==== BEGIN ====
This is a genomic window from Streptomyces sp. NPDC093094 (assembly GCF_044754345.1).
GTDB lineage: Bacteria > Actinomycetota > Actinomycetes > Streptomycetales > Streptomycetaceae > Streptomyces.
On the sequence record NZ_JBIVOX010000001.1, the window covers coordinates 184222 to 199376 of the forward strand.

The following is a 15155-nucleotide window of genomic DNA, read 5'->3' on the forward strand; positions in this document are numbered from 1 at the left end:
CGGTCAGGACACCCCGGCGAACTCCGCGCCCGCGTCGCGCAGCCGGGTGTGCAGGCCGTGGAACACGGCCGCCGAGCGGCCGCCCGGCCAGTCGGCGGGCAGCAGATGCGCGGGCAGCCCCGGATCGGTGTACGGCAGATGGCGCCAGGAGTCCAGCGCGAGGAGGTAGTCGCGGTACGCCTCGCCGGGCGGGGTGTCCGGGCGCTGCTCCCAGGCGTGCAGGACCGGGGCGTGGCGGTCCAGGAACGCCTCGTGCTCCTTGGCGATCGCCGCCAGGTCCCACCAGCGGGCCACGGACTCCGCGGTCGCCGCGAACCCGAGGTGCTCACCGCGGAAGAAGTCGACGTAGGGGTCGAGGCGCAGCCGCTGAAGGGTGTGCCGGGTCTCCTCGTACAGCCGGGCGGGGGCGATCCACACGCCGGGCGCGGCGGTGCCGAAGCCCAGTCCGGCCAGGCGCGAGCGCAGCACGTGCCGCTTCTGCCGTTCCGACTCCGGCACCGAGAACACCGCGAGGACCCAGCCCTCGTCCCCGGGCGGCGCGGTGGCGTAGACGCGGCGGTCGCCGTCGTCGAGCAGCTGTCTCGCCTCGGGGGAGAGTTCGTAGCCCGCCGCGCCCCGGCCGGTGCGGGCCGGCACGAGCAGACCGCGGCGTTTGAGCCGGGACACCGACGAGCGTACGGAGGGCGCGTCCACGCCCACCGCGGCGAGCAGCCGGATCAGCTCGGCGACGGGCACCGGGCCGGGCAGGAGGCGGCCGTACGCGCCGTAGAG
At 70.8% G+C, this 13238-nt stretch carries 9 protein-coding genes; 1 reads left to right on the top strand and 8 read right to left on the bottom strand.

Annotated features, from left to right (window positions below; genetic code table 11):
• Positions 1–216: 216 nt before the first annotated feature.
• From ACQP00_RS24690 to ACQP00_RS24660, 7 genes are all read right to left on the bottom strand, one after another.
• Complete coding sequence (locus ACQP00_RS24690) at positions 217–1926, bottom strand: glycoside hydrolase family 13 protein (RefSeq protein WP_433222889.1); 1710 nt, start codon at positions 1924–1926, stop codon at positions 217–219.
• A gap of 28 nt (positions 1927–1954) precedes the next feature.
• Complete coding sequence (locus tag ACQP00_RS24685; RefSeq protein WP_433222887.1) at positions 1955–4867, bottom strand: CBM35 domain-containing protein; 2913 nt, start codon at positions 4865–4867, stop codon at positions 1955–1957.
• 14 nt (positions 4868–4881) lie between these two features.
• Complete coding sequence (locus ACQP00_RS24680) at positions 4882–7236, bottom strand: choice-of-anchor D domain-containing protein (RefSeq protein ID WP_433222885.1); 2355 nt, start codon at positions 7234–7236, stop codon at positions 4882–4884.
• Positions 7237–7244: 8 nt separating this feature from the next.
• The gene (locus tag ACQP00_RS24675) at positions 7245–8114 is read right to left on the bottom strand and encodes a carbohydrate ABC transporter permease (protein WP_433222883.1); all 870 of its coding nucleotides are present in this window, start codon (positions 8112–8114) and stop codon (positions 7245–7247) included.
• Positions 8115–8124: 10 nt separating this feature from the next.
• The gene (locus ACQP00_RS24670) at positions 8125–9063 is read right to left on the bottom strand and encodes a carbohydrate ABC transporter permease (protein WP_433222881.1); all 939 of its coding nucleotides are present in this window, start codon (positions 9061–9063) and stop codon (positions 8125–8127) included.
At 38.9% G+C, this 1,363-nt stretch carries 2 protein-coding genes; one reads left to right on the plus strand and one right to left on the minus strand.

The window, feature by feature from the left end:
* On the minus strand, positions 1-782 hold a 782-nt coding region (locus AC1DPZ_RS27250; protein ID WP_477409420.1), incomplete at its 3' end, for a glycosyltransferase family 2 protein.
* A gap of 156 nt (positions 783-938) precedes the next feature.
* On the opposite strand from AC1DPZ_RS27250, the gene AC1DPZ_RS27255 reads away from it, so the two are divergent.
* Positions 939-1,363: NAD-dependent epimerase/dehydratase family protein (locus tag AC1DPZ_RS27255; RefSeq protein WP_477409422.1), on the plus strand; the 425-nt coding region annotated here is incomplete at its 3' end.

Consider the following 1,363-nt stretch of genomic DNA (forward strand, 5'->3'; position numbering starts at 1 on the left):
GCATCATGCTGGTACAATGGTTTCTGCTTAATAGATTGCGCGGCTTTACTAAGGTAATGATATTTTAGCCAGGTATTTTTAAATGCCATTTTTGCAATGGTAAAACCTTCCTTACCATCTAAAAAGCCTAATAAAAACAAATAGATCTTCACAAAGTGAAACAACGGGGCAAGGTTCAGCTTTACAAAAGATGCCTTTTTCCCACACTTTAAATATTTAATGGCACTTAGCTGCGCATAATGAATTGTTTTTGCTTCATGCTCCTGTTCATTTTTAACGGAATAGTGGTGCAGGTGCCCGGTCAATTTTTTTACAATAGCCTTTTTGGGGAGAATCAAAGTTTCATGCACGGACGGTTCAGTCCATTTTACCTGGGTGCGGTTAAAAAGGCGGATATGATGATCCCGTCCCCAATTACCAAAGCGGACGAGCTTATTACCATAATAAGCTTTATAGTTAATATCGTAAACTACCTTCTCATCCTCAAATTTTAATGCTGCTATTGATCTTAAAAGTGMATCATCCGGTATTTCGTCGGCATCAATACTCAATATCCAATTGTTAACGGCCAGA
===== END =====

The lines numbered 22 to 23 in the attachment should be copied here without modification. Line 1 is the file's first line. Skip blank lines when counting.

* A gap of 156 nt (positions 783-938) precedes the next feature.
* On the opposite strand from AC1DPZ_RS27250, the gene AC1DPZ_RS27255 reads away from it, so the two are divergent.